Boozhoo niij-bimaabizidog! Here are some quick rules for speaking Ojibwe.
I have a few lists of vocabulary terms that will build upon the other materials I have posted, verbs that would be good to practice these rules on. I also have to finally record numbers and month names so that you can all customize the Boozhoo Speech to your liking.
Until then, check out….
Some Useful Rules:
Use of hyphen within words demarcates actor pronoun from verb
Example: niiji-bimaadiziig “my fellow human people”
When a verb begins with a consonant, use a prefix that ends with a vowel (ni-, gi-)
Example: gidoodem “your clan is” nidoodem “my clan is”
When a verb begins with a vowel, use a prefix that ends with a consonant (ind-, gid-)
Example: indizhinikaaz “my name is” gidizhinikaaz “your name is”
When first letter of verb is ‘o’, change to ‘oo’ when adding prefixes
Example: onjibaa “s/he is from” indoonjibaa “I am from” and gidoonjibaa “you are from”
These next three rules show how useful the double-vowel orthography can be for learning how to speak Ojibwemowin:
When a (3p) verb ends with a short vowel (-i, -a, -o), drop the ending vowel for 1p or 2p*
Example: izhinikaazo “his/her name is” indizhinikaaz “my name is” gidizhinikaaz “your name is”
When a verb ends with a short vowel, don’t drop the vowel for 3p
Example: izhinkaazo “his/her name is”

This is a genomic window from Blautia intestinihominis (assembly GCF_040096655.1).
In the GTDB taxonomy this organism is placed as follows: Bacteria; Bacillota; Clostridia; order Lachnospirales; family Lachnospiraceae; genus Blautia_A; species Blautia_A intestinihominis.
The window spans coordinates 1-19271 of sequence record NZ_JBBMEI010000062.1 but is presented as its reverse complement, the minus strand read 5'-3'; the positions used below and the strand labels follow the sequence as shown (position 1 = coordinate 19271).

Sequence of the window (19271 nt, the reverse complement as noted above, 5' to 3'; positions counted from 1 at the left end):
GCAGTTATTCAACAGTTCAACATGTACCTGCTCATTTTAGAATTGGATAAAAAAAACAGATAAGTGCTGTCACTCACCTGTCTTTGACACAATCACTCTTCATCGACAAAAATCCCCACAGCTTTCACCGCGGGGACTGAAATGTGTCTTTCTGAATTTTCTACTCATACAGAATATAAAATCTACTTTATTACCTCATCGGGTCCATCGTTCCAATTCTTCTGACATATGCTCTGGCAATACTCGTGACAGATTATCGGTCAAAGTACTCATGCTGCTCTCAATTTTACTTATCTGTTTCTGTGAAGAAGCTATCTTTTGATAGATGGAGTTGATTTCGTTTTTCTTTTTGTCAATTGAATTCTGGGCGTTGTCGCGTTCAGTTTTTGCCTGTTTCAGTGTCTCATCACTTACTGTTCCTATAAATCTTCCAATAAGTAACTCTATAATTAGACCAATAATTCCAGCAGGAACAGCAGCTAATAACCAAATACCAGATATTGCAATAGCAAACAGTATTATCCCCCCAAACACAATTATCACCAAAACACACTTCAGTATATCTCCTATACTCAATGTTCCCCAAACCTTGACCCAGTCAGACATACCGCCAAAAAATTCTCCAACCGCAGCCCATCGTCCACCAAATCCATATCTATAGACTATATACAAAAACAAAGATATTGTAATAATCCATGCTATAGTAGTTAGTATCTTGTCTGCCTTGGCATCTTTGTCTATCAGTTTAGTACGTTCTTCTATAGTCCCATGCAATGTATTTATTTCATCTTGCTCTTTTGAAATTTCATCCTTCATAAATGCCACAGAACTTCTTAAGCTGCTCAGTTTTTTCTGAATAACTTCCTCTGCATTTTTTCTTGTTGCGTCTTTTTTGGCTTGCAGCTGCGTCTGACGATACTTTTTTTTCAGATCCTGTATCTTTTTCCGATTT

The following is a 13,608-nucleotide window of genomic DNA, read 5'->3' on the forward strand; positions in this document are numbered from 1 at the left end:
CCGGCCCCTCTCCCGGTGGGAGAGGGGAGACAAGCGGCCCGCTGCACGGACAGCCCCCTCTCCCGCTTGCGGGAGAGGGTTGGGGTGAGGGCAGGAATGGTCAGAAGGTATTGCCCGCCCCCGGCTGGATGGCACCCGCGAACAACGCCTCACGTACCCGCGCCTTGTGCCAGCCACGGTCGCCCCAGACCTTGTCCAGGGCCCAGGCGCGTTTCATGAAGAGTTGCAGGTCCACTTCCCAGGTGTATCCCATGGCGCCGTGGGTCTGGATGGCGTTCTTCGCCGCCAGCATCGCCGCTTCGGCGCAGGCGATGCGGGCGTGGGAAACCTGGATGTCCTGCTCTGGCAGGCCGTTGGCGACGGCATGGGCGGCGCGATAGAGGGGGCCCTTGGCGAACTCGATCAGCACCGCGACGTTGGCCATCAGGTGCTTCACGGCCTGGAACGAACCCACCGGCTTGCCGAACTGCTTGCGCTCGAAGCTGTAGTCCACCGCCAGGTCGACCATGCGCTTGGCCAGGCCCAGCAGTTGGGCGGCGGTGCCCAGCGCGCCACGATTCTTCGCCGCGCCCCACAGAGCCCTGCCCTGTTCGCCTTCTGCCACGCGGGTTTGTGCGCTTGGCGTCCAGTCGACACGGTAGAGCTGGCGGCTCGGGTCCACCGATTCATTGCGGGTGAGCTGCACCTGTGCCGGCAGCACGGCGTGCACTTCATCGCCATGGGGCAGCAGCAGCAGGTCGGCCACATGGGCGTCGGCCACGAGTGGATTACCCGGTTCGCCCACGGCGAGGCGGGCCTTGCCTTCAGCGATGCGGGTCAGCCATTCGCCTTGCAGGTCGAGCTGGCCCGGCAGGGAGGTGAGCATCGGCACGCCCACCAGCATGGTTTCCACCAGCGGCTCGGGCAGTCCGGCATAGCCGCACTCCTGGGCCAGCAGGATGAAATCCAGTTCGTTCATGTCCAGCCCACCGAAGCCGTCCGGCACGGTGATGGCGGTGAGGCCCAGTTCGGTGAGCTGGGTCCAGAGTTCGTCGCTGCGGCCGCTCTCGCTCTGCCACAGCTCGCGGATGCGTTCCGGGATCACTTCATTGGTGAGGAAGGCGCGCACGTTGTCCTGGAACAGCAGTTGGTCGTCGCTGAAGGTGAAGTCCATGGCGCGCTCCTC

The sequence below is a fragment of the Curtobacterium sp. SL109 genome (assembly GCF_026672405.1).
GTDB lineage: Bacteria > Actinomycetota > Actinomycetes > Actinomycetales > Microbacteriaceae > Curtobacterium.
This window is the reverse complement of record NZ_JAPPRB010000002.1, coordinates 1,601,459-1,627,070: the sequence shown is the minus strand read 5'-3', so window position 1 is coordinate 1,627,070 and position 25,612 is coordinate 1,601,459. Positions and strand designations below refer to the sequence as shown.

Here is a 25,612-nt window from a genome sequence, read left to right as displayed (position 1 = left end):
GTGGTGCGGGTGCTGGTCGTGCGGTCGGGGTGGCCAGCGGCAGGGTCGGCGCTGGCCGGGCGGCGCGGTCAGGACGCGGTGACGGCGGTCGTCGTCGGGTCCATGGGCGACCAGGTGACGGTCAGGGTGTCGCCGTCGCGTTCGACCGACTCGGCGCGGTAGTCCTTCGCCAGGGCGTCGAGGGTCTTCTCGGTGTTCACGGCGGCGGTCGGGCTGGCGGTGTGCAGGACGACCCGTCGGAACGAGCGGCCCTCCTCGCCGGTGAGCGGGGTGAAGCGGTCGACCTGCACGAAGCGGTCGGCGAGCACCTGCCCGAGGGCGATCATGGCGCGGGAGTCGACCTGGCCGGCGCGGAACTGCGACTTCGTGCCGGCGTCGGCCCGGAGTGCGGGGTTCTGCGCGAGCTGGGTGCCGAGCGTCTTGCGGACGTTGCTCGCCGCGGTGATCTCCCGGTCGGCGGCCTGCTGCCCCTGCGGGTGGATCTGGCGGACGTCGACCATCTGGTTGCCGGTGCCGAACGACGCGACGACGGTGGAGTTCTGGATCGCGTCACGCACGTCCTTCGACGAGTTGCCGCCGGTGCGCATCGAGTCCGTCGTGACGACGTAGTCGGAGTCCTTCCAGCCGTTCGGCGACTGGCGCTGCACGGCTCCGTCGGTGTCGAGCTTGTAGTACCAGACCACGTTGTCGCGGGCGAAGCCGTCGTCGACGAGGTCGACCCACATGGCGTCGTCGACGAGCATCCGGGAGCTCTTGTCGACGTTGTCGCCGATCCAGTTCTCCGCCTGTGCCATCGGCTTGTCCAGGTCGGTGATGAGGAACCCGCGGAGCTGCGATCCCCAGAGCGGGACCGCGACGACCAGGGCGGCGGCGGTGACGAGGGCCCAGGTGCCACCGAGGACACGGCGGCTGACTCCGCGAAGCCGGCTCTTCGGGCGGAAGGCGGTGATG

When a verb ends with a long vowel (-e, -ii, -aa, -oo), don’t drop the vowel
Example: bimibatoo “s/he is running” nibimibatoo “I am running” gibimibatoo “you are running”
Reduplicative sounds means habitual or usually
Example: Cornell University nindananokii.
I usually work at the Cornell University
I work at Cornell.
* 1p, 2p, and 3p mean “first person,” “second person,” and “third person,” respectively. In these examples, they are all singular forms, so I left off the “s” (as in 1ps, 2ps, and 3ps).
Shaawano Chad Uran (White Earth Anishinaabe) received his PhD in Anthropology in 2012 from the University of Iowa. He did his undergraduate work at the University of Minnesota. He has taught at Bowdoin College in Maine, the University of Victoria in British Columbia, The Evergreen State College in Washington, and the University of Washington. His research areas are: Indigenous language revitalization, language and identity, American cultural studies, language ideologies, American Indian sovereignty, critical theory, Native American studies, and coloniality.